One of the most effective ways to communicate your analysis is choosing the right data visualization. This article walks through the fundamentals of visualizing data in Count including:

  1. How to Create a Visual in Count
  2. Layers
  3. Subplots
  4. Groups

1. How to Create a Visual in Count

When you're building your notebook, you start with creating a cell and building a query. Once you're happy with your query, it's time to start visualizing your data. Each cell output can display either a table of results (the default) or a visual.

To get your cell to display a visual instead of a table, click the visual button beneath your query bar:

At this point Count with give you a default visual. If you want to change/customize the default, click the Edit Visual button beneath the visual.

Now we'll dive into the Edit Visual Features & Functions. First, let's understand what each element on our Edit Visual page means.

We'll now dive into each of these concepts in more detail.

2. Layers

Layers are where we map columns to axes. They are the most fundamental part of each visual.

Each layer has the following:

  • Layer Type (Bar, Circle, Line, Area, Square)
  • X-Axis
  • Y-Axis
  • Color
  • Size
  • Path (for Line only)
  • Detail (a.k.a. Tooltip)

This video walks through how to create a sorted bar chart using a single layer:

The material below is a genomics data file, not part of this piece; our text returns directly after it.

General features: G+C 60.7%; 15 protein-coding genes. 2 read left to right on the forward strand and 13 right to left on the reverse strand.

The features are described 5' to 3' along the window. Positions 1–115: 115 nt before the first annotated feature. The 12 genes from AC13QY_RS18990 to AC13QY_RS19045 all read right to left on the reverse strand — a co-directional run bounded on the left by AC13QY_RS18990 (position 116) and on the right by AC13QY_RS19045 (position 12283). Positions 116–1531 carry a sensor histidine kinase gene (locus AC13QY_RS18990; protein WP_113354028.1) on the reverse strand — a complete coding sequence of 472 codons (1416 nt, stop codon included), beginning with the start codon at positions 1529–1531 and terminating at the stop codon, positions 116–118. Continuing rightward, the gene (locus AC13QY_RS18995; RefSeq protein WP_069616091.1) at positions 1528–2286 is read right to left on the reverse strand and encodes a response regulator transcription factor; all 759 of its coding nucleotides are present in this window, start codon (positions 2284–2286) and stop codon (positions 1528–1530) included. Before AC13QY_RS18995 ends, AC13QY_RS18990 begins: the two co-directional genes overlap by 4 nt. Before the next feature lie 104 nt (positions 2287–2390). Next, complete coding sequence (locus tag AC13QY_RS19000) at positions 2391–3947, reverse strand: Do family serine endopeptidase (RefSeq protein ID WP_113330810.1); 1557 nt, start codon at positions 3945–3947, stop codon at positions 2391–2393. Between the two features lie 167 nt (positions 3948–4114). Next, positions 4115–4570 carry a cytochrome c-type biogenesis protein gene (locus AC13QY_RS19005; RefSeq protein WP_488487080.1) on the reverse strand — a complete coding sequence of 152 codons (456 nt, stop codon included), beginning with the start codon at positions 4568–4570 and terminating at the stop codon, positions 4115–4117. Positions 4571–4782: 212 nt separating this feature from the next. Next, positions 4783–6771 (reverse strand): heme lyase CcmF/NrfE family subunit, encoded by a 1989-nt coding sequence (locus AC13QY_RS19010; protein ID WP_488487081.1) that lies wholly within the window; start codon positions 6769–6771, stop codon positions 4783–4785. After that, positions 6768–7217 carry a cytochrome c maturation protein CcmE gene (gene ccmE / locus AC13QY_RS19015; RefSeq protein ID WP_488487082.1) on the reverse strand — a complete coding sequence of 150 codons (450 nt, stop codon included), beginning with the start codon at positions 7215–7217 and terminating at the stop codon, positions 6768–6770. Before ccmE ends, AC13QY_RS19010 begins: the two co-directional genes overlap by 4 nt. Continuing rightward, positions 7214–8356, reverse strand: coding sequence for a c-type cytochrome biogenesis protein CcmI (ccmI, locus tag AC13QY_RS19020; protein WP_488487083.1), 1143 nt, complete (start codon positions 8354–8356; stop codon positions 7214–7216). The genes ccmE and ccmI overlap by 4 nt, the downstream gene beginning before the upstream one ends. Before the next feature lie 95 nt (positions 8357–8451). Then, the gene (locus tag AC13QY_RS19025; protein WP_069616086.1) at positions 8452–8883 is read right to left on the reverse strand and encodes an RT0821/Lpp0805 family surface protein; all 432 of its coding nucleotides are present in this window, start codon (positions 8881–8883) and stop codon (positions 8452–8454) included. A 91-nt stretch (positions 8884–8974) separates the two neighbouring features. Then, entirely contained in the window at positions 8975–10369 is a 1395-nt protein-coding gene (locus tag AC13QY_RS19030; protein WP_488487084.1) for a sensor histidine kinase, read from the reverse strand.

We have a single layer that has:

  • Layer Type: Bar
  • X2: count_distinct_day
  • Y: artist

The Power of Multiple Layers

The best part of layers comes when you have more than one layer on a single plot. By default, Count will lay each layer on top of each other, sharing the same axes if possible. But you can always use the secondary x (top), and y(right) axes.

For example, if we want to add a line to the chart above to show the total number of streams for their top 10 tracks for each artist, we can do the following:

We added a new layer that has:

  • Layer Type: Line
  • X: count_distinct_track_id
  • Y: artist

This layer now has the same y-axis: artist but Unique Tracks is now on the bottom X-axis instead of the top since their scales are very different.

Using Secondary Axes

To map something on one of the Secondary Axes (Top, or Right), use the X2 and Y2 buttons on the layers.

You can plot multiple layers on the same axes but they will all have to use the same scale.

3. Subplots

Subplots define the grid of independent plots we want in our final visual. You can add multiple subplots if you want to display data side by side.

Note: The subplots need to come from the same table, so you cannot have 2 subplots with independent data, only independent axes.

The video below shows how to create and use subplots:

In the example above, we created 2 subplots, one on top of the other. These subplots had different independent y-axes, but they shared an x-axis (month). This is because month was on a Group. Let's learn more about those now...

4. Groups

Groups are a great way to partition your chart, and create hierarchied axes. These are like axes that sit at the highest level so they apply to all subplots and all layers.

The following shows how to use groups to make a hierarchied axis.

We put both artist and track name in the Y Group. If we were to add any subplots or new axes, that Y Grouping would persist.

For more about building visualizations in Count, check out our Quick Guides, and Formatting Vizualizations pages!

Visualization Quick Guides:

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